By Ben Simpson
My sheep listen to my voice; I know them, and they follow me.
Prayer is relational, a dynamic exchange between persons bound to one another. Talking with God is grounded in relationship. So how does God relate to human beings, and how do human beings relate to God?
In John 10, Jesus provides a compelling image. Jesus tells the crowd, “I am the good shepherd.” His first hearers were familiar with this idea. The Lord identifies himself as the good shepherd of Israel in Ezekiel 34, saying he will come and care for the people with tenderness, love, and as their protector. In John, Jesus takes up this idea. Jesus will gather those who have been scattered, protect his flock from threats, and he promises to lay down his life for the sheep. Jesus knows his sheep, they listen to him, and they follow him. Jesus has a relationship with his sheep, and the sheep have a relationship with their shepherd. This relationship is characterized by trust.
Jesus continues to be our Good Shepherd. Those belonging to him recognize his voice and follow him. As we follow Jesus, we join God in kingdom work. Our service to God is not done alone and under our own power, but in relationship to God, who guides and graciously empowers us as we seek to please him. As we serve others at home, in the office, or at play, we pray.
Dallas Willard writes that prayer “is an honest exchange between people who are doing things together. God and I work together, and I need to invoke his power in that activity. Joint activity is a key to understanding how conversation flows.” Prayer is a means of ongoing fellowship with God. We pray to be in relationship and to grow into the kind of people who are mature in faith. Prayer is part of the life of discipleship, with the end being growth toward the “whole measure of the fullness of Christ” (Ephesians 4:13).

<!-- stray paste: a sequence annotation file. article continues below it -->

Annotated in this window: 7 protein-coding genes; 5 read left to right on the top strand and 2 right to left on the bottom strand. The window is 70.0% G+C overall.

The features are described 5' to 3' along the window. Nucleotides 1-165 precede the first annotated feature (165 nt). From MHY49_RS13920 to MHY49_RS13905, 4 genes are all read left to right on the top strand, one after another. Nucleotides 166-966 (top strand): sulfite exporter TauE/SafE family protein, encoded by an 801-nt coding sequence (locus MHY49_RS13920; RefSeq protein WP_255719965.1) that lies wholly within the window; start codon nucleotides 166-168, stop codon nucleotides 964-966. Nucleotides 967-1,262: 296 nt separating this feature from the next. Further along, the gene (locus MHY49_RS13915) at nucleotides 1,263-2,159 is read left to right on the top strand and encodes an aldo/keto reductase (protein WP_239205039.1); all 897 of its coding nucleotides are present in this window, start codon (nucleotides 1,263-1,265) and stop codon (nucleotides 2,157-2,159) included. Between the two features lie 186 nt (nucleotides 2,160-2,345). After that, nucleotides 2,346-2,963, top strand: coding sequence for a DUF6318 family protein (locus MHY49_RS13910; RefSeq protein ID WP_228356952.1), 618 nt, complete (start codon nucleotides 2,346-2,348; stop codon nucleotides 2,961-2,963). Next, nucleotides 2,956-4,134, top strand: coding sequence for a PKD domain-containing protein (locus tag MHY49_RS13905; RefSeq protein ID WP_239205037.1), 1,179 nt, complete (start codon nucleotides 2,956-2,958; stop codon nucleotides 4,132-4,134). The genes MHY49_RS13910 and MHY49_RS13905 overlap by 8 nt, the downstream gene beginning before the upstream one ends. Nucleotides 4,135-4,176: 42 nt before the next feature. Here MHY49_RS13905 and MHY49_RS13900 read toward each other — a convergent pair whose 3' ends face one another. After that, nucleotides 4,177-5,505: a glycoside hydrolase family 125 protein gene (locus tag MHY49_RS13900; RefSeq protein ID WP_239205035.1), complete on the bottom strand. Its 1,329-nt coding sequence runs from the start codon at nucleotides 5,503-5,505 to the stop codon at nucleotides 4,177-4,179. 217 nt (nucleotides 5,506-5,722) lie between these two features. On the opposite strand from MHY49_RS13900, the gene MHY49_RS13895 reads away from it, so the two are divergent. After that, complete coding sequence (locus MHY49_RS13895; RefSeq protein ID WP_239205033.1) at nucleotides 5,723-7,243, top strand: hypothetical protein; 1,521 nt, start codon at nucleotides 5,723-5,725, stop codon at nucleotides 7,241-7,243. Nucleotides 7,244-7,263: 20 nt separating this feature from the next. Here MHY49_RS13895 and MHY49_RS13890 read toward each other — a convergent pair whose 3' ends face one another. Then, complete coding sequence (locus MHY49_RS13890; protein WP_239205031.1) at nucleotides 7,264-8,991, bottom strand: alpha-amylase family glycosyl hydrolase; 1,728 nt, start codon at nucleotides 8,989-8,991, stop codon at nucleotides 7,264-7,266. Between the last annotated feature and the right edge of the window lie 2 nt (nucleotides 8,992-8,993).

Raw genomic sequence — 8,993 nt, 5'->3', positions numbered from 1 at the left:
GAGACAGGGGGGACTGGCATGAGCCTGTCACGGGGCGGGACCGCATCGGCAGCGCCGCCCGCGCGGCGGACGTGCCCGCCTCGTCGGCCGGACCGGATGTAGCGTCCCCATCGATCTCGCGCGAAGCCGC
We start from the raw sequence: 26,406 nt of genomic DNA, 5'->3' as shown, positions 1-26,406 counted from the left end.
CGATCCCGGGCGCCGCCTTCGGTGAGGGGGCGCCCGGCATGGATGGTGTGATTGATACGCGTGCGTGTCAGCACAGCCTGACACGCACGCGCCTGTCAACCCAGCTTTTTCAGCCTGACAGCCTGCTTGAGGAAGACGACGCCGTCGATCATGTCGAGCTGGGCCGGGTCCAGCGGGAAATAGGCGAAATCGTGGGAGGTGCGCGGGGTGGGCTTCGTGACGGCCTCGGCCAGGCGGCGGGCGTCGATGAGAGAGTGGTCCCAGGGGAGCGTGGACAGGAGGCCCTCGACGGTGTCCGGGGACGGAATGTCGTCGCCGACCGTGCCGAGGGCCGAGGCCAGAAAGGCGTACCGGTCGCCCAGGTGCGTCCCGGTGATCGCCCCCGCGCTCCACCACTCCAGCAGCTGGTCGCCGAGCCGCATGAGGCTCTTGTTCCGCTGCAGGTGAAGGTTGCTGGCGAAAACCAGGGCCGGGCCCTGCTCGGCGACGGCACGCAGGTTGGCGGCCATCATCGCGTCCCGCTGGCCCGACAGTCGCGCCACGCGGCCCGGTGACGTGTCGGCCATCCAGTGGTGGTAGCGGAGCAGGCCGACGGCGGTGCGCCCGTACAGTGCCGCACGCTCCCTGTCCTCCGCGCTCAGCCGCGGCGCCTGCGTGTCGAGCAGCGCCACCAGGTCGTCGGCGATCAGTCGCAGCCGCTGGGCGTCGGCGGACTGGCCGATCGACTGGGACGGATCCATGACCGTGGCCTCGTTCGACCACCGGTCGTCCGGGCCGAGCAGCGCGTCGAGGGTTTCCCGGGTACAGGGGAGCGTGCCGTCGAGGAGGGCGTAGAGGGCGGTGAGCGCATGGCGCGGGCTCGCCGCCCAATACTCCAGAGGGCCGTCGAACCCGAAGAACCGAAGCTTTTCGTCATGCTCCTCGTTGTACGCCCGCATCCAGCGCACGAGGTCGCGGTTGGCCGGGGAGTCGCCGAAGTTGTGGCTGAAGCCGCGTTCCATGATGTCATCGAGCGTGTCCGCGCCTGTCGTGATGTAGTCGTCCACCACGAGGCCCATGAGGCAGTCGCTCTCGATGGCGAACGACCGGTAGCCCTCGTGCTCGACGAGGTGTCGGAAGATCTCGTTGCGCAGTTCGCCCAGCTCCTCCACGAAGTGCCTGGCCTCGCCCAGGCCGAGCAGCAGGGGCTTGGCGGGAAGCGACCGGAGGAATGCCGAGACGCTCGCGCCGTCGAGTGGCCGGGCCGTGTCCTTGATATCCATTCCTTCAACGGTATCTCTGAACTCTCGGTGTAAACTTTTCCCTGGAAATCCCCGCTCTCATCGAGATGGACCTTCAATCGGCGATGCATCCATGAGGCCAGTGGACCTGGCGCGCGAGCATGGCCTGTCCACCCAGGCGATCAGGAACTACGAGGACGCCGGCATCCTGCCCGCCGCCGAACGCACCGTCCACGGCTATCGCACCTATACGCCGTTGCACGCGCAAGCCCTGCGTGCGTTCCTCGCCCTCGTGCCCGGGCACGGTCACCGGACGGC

Dallas Willard explains, “Specifically, in our attempts to understand how God speaks to us and guides us we must, above all, hold on to the fact that learning how to hear God is to be sought only as a part of a certain kind of life, a life of loving relationship with the King and his other subjects within the kingdom. . . . We must therefore make it our primary goal not just to hear the voice of God, but to be mature people in a loving relationship with him.”
We pray to be in communion, for by knowing God through trust in Jesus we receive the greatest gift of all: entering eternal fellowship with the Trinity, in whom we find life, joy, love, peace, provision, abundance, forgiveness, redemption, and more, not only here and now, but forever and always in the unending household of God.
Jesus says he is the Good Shepherd. How do our ways of understanding God’s relationship with human beings (and vice-versa) shape our life of prayer?
Jesus, you are the Good Shepherd. Help me to know and listen to your voice, and to follow you where you lead me. I trust you to lead me to good pastures, to be with me, to protect me in trial, to lead me away from danger, and to always guide me along the path that is best. I trust you because you have laid down your life for me, that I might live. Help me to grow in my relationship with you. Amen.
Scripture taken from the Holy Bible, New International Version ® NIV ®. Copyright © 1973, 1978, 1984, 2014 by Biblica, Inc.®. Used by permission. All rights reserved worldwide.